Dental Emergencies

Do you know what to do in a dental emergency?

 What constitutes a dental emergency?

 A “dental emergency” is a situation in which:

  • A tooth is knocked out
  • A tooth is cracked
  • A tooth is partially dislodged or “extruded”
  • An object is stuck between your teeth
  • You have a toothache
  • A filling or crown is dislodged

If you’re not sure whether something is a dental emergency, it’s always best to come in. If you have a dental emergency, there are steps you can take before your appointment to protect your teeth.

What should I do if my tooth is cracked, knocked out, or dislodged?

If your tooth is cracked or chipped, try to save any pieces of the tooth that have fallen out. Rinse your mouth using warm water, and rinse the pieces as well. Apply a cold compress to the outside of your mouth while waiting to see the dentist. If your mouth is bleeding, gently apply gauze.

You should also apply a cold compress and gauze if your entire tooth has been knocked out. Try to save the tooth and gently rinse it in warm water. While waiting to see the dentist, protect the tooth by storing it in milk or salt water. If you are able to see the dentist within one hour, there is a high chance that the tooth can be saved and returned to the socket.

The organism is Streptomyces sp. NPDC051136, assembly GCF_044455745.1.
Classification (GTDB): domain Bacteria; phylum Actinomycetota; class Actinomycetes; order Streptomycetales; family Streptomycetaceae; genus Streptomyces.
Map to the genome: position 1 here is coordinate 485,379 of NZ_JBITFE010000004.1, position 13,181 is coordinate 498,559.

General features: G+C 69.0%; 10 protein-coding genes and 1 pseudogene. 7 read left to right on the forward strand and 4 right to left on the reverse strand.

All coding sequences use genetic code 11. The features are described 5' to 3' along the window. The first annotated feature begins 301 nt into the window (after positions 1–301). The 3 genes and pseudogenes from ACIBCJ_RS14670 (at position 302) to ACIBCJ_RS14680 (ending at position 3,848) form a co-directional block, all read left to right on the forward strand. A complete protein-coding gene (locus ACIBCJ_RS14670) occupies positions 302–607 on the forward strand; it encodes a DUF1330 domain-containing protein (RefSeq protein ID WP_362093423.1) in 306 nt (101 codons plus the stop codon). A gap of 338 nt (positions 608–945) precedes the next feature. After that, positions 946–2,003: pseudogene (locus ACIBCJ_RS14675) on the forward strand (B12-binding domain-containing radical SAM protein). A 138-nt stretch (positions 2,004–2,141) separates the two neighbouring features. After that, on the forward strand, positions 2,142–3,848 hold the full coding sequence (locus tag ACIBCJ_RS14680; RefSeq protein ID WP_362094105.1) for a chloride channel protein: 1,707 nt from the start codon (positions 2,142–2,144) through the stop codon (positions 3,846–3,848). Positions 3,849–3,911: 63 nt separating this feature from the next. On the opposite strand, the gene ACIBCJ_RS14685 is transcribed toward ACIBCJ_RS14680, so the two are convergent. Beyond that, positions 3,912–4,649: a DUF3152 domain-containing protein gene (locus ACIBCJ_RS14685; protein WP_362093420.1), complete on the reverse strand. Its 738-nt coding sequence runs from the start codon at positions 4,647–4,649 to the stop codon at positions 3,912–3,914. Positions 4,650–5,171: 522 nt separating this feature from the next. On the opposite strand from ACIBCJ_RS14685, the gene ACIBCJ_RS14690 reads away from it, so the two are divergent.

If your tooth has been dislodged, simply apply a cold compress, take a pain reliever such as Advil if needed, and come in to the office as soon as possible.

What should I do if I have a toothache?

Rinse your mouth with warm water. Floss to remove any possible irritants that could be causing the toothache. While you wait for your appointment, hold a cold compress to the outside of your mouth.

What should I do if an object is stuck in my teeth?

If you can’t remove an object by flossing, come into the office as soon as possible. Do not try to remove the object with a sharp object, as this can damage your gums or the surface of your teeth.

What should I do if my filling, crown, or inlay falls out?

When a crown or filling falls out, it can be painful because of the air and pressure exposed to the damaged tooth. Try to save the filling or crown, rinse it with warm water, and make an appointment as soon as possible. While you wait to see the dentist, apply a bit of clove oil to the affected area. Clove oil, which you can buy at your local pharmacy, will provide pain relief.